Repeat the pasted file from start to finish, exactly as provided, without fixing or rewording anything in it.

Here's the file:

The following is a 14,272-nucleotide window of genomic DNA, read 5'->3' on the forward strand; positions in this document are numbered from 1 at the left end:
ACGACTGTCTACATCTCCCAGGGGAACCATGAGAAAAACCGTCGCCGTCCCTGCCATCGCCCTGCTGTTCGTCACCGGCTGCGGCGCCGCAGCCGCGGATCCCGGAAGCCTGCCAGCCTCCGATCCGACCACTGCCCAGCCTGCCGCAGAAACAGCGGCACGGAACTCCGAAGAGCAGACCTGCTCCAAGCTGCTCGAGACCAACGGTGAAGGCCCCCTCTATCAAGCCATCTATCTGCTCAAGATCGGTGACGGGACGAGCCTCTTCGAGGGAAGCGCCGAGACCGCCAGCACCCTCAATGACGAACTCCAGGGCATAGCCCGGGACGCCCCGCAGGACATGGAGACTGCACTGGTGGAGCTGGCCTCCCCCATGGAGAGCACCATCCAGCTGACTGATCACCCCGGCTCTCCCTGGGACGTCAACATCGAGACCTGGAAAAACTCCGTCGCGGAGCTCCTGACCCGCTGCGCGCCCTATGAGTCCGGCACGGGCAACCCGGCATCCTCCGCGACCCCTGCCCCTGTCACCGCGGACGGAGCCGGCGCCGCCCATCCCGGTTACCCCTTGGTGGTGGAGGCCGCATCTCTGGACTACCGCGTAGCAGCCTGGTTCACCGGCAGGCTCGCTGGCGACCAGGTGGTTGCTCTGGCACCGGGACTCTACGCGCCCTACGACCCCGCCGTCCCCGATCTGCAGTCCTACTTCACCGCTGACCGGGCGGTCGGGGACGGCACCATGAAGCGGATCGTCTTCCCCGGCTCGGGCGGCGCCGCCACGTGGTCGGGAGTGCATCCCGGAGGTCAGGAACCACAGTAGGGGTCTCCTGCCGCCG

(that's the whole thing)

The following is a 14,272-nucleotide window of genomic DNA, read 5'->3' on the forward strand; positions in this document are numbered from 1 at the left end:
ACGACTGTCTACATCTCCCAGGGGAACCATGAGAAAAACCGTCGCCGTCCCTGCCATCGCCCTGCTGTTCGTCACCGGCTGCGGCGCCGCAGCCGCGGATCCCGGAAGCCTGCCAGCCTCCGATCCGACCACTGCCCAGCCTGCCGCAGAAACAGCGGCACGGAACTCCGAAGAGCAGACCTGCTCCAAGCTGCTCGAGACCAACGGTGAAGGCCCCCTCTATCAAGCCATCTATCTGCTCAAGATCGGTGACGGGACGAGCCTCTTCGAGGGAAGCGCCGAGACCGCCAGCACCCTCAATGACGAACTCCAGGGCATAGCCCGGGACGCCCCGCAGGACATGGAGACTGCACTGGTGGAGCTGGCCTCCCCCATGGAGAGCACCATCCAGCTGACTGATCACCCCGGCTCTCCCTGGGACGTCAACATCGAGACCTGGAAAAACTCCGTCGCGGAGCTCCTGACCCGCTGCGCGCCCTATGAGTCCGGCACGGGCAACCCGGCATCCTCCGCGACCCCTGCCCCTGTCACCGCGGACGGAGCCGGCGCCGCCCATCCCGGTTACCCCTTGGTGGTGGAGGCCGCATCTCTGGACTACCGCGTAGCAGCCTGGTTCACCGGCAGGCTCGCTGGCGACCAGGTGGTTGCTCTGGCACCGGGACTCTACGCGCCCTACGACCCCGCCGTCCCCGATCTGCAGTCCTACTTCACCGCTGACCGGGCGGTCGGGGACGGCACCATGAAGCGGATCGTCTTCCCCGGCTCGGGCGGCGCCGCCACGTGGTCGGGAGTGCATCCCGGAGGTCAGGAACCACAGTAGGGGTCTCCTGCCGCCG